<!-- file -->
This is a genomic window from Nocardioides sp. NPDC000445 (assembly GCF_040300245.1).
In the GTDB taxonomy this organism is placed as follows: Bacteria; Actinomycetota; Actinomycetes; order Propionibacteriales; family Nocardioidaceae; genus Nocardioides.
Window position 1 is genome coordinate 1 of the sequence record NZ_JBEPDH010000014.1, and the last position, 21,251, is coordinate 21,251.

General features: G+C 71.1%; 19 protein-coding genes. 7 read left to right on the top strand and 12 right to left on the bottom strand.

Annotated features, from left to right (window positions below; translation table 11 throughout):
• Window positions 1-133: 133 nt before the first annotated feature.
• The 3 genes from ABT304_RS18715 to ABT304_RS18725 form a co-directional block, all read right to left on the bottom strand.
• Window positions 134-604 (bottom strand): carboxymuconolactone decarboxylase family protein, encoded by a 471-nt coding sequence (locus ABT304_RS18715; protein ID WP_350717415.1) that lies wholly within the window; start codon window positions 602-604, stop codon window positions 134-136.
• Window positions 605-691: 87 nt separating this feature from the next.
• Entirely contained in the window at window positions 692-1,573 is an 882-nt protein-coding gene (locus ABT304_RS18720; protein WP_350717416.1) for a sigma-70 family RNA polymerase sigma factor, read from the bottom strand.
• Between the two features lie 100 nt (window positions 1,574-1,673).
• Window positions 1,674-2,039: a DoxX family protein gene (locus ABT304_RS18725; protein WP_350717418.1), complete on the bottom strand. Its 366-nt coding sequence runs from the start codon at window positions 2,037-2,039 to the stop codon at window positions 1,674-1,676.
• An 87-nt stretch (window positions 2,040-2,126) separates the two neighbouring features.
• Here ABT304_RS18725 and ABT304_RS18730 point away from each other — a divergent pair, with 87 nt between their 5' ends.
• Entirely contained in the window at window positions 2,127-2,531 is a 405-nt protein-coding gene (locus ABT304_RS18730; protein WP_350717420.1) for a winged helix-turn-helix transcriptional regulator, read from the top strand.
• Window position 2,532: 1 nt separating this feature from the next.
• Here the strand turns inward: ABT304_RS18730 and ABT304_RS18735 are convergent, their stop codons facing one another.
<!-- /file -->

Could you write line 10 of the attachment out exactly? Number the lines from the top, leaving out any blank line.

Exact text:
• Entirely contained in the window at window positions 692-1,573 is an 882-nt protein-coding gene (locus ABT304_RS18720; protein WP_350717416.1) for a sigma-70 family RNA polymerase sigma factor, read from the bottom strand.